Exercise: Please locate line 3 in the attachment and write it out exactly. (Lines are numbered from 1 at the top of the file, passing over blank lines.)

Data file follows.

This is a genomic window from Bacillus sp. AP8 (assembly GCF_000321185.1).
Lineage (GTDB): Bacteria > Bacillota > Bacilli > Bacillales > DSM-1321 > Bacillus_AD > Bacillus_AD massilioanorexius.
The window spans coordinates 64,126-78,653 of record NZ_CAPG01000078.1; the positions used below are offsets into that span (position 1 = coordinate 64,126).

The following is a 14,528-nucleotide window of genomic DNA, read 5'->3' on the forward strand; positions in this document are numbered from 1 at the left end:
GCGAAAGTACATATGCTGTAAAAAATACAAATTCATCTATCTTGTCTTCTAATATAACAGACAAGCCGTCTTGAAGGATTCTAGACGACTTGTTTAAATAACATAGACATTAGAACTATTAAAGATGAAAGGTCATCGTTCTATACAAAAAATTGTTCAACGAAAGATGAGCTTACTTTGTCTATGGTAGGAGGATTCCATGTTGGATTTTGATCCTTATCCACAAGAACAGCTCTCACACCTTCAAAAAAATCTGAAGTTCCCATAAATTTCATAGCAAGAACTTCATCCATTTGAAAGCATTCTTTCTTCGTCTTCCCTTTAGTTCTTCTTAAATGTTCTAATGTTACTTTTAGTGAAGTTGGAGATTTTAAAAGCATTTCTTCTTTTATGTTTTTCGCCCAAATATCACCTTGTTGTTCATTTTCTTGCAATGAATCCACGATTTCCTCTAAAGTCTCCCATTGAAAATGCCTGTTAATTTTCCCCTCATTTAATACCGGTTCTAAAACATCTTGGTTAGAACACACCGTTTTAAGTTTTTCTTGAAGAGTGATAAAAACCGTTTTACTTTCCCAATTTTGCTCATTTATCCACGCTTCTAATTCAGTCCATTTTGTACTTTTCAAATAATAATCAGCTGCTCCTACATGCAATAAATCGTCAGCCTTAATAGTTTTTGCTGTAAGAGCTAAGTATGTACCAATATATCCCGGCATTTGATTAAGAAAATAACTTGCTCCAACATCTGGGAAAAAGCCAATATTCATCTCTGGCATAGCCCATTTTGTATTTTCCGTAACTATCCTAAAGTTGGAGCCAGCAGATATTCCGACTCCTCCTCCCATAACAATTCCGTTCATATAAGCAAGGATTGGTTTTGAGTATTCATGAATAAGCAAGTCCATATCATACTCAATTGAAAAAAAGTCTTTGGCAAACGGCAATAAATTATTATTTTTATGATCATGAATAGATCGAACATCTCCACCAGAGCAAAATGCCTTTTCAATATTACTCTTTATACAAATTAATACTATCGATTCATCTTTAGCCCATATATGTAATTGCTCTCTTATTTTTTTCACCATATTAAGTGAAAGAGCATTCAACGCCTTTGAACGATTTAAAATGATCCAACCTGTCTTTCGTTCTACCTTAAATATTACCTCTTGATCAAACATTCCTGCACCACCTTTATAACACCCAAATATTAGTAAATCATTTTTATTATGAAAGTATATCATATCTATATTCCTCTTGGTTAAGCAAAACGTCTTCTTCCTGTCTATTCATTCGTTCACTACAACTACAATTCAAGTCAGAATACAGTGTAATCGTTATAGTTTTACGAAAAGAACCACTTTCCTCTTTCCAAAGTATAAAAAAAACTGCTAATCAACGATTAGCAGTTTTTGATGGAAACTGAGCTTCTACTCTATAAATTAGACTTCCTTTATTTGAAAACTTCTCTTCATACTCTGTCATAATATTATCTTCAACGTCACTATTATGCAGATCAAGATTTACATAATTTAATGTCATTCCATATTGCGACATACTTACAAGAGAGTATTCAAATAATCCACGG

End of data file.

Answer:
The window spans coordinates 64,126-78,653 of record NZ_CAPG01000078.1; the positions used below are offsets into that span (position 1 = coordinate 64,126).